Mykal Walker is the Falcons' newest high-upside project at linebacker

It's clear that the Atlanta Falcons' approach to the 2020 NFL Draft was all about adding versatile players to the roster. Versatility is something Falcons coach Dan Quinn has sought for his defense since arriving in 2015, and that continues to be the case.

The Falcons' first pick on Day 3 – former Fresno State linebacker Mykal Walker, who the team selected with the 119th-overall pick in the fourth round – represents that desire to add versatility as well as anybody. During his two seasons at Fresno State, Walker played all over the field. He lined up as an edge rusher, outside linebacker and inside linebacker, and it's likely Atlanta will want to use him in multiple roles as well.


"With Mykal, obviously the versatility, he's got the length to play outside at the SAM linebacker, and we'll feature him also at some of the WILL linebacker and play over tight ends and do that based on his length," Quinn said after the draft.

Walker was highly productive during his two years at Fresno State and was named a first-team All-Mountain West linebacker in both 2018 and 2019. He recorded 182 tackles, 22.5 tackles for a loss, 10 pass defenses and six sacks in that span while also forcing four turnovers.

Despite the production, Walker still appears to be a work in progress. That hasn't scared the Falcons off in the past, however, and the Walker pick brings to mind a similar type of selection – Atlanta's drafting of De'Vondre Campbell in the fourth round of the 2016 NFL Draft.

Campbell was considered to be a player with the athletic ability and versatility to succeed in the NFL, but he too was also viewed as someone who would need time to develop. Working with Falcons linebackers coach Jeff Ulbrich, Campbell developed into the team's leading tackler in 2018 and 2019 as well as Atlanta's go-to option against opposing tight ends.

The Falcons have stated several times that they believe third-year linebacker Foye Oluokun can step into Campbell's starting spot, which would allow Walker to work in a rotational role on base packages if that's what the team has in mind. At this point, Walker is probably best equipped to rush the passer in passing situations as he'll need to grow as a zone coverage defender.

That's not to say Walker can't eventually become an asset for Atlanta in coverage, but he wasn't as instinctual in that area of his game. The 6-foot-3, 230-pound linebacker has the necessary length and speed (4.65-second 40-yard dash) to handle himself against NFL tight ends, though, and when he was in position to make a play, he often did.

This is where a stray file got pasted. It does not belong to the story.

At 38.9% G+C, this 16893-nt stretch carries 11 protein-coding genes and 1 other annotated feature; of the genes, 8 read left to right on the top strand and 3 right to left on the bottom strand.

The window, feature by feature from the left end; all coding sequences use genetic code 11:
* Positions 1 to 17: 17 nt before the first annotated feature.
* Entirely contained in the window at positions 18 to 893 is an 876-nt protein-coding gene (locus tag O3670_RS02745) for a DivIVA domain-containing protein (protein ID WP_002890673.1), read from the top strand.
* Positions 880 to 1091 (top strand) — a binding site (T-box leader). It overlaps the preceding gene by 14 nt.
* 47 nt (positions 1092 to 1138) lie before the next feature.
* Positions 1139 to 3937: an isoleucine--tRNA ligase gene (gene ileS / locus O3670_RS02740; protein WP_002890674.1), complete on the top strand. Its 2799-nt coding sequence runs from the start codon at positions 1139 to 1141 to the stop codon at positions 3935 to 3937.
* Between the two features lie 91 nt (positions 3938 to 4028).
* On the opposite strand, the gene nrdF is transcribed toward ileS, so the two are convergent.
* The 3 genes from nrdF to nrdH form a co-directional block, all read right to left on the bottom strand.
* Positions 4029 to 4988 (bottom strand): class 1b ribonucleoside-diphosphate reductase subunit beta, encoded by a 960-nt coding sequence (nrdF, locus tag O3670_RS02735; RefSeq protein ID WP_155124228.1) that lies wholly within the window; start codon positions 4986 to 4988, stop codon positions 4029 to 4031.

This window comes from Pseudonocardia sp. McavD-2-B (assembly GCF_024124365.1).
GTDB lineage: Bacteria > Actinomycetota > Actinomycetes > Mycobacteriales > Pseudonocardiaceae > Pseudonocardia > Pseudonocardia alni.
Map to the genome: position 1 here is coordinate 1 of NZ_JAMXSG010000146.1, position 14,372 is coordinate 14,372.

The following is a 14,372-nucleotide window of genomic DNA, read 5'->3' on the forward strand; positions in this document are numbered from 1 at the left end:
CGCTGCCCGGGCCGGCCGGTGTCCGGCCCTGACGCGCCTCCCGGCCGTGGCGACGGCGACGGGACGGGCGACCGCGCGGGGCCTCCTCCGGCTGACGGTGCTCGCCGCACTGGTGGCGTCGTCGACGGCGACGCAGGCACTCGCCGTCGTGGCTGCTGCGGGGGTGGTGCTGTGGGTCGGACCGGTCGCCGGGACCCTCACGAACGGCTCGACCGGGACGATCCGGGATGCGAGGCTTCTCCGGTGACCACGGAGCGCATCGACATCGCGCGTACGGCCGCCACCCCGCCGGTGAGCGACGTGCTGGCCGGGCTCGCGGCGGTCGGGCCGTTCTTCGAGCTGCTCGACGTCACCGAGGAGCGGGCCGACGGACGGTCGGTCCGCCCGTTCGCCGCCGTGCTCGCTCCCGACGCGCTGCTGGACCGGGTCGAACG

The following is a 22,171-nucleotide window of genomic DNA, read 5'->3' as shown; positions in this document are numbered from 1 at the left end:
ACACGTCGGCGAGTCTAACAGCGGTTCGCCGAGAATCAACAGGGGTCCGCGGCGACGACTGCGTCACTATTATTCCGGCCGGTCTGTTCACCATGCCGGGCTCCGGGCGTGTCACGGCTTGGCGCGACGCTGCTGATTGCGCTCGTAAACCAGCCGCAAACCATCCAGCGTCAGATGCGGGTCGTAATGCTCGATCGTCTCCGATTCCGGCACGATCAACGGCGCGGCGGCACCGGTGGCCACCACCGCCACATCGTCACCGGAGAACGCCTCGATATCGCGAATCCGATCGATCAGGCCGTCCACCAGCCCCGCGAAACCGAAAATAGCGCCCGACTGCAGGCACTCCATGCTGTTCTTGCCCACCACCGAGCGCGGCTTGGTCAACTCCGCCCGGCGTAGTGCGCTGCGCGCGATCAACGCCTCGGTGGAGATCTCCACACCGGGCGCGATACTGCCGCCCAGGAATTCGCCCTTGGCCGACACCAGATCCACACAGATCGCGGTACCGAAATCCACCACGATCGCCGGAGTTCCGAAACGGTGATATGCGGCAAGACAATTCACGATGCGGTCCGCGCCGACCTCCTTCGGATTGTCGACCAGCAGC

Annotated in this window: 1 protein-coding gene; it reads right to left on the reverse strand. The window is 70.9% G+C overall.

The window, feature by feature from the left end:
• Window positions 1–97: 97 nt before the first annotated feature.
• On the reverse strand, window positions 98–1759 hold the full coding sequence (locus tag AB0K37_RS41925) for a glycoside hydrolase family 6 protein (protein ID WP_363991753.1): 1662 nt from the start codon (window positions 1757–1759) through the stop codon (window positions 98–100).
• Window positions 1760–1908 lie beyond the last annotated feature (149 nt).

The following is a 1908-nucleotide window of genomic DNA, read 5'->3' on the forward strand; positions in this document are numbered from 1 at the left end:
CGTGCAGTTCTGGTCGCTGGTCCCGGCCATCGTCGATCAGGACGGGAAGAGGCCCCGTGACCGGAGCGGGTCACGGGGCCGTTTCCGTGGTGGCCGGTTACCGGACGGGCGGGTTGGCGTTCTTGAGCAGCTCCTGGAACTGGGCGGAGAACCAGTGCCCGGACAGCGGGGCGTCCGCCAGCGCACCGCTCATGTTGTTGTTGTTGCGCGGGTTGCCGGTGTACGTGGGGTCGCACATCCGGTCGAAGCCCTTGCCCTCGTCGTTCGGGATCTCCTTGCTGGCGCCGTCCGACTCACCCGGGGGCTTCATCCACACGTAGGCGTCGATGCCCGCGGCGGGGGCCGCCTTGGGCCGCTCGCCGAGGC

As evidenced by his high number of tackles at Fresno State, Walker is a sure-handed, wrap-and-roll tackler. He's got a great wingspan that allowed him to make plays seemingly out of his reach. There weren't too many plays out of his reach, either, as Walker possesses good upfield burst and lateral agility.

"You have to put it all together so quick," Walker said of his skillset. "It's your play recognition, it's your first quickstep, it's your chase down speed. It all just comes together. Definitely my play recognition and my first quick steps are probably the biggest things I have in my game."

Walker also plays with much more strength and power than his size would indicate. He frequently showed the ability to shed blockers and stand up the ball carrier, both in the open field and in gaps. The Falcons strive to keep their linebackers free to roam and make plays, but Walker should be able to free himself from blockers if needed.

He doesn't have the desired qualities to line up on the line of scrimmage in the NFL as often as he did in college, but the Falcons do use their WILL linebacker as a pass rusher at times and it's possible they envision utilizing Walker in that role. That might be an area where he can excel in limited bursts, because he does have nice acceleration and showed the ability to diagnose plays as they were unfolding and adjust accordingly.

"We'd rather take a good look to see where he can fit best," Quinn said of where Walker fits in the defense. "We also think there's a spot for him in the nickel defense when you go and play WILL linebacker, so when we bring the nickel in the SAM comes off, and then you transition to say, okay, is he best suited to be in a role that can add pass rush or be in a role-playing zone and guard tight ends with that type of size and length."

In his first year, it's on special teams that Walker will have the best chance to shine. He had some nice plays on special teams for Fresno State, and the functional athleticism he possesses figures to translate over to that aspect of the game nicely.

Walker's production, especially in his final year, was consistent. He never had fewer than five tackles in a single game and regularly made plays in the backfield, something extremely valuable in the NFL. Walker would likely benefit from focusing on a few key roles in his first year with the Falcons, and Ulbrich is one of the best coaches in the league to learn from.

All of the tools are there for Walker to become a good part of Atlanta's linebacker corps, but it will be important to see how he progresses in his rookie season to determine just how high his ceiling really is.

With the No. 119 overall pick in the 2020 NFL Draft, the Atlanta Falcons select Fresno State linebacker Mykal Walker.

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